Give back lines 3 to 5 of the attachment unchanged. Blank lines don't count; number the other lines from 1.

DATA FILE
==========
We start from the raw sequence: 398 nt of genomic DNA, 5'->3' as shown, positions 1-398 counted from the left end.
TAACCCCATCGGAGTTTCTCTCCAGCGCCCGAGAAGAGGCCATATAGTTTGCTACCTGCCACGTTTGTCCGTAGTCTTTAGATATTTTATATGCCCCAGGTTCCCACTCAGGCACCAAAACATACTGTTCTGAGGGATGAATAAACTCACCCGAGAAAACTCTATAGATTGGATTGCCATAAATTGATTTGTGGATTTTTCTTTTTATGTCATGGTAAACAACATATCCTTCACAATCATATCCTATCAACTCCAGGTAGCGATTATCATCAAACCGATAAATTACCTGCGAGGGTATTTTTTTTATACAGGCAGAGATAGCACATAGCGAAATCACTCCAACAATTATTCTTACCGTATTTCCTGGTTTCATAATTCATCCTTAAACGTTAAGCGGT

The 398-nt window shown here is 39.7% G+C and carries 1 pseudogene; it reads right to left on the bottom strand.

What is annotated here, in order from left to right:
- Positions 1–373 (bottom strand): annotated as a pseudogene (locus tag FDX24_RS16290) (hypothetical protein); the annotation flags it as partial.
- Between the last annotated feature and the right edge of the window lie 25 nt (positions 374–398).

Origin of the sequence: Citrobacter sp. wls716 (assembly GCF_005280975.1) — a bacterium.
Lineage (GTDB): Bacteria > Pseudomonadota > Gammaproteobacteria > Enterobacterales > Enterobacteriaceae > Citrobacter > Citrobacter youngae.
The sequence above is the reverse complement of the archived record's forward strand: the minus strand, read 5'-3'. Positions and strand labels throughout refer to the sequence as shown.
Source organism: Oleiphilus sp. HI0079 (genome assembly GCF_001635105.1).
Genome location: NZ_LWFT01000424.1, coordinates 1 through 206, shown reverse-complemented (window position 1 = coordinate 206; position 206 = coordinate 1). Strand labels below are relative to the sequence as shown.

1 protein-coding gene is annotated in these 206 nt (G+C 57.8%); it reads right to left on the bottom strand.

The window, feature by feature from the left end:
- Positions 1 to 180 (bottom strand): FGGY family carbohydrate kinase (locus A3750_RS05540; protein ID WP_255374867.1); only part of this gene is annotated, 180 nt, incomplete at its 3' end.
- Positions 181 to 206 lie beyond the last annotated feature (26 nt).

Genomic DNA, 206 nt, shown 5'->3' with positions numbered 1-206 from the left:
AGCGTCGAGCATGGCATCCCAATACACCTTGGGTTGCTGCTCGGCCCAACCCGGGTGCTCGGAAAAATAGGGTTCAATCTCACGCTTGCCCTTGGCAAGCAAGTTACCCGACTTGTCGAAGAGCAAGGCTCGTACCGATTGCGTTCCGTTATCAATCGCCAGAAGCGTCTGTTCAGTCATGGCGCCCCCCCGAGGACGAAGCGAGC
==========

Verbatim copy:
The 398-nt window shown here is 39.7% G+C and carries 1 pseudogene; it reads right to left on the bottom strand.

What is annotated here, in order from left to right:
- Positions 1–373 (bottom strand): annotated as a pseudogene (locus tag FDX24_RS16290) (hypothetical protein); the annotation flags it as partial.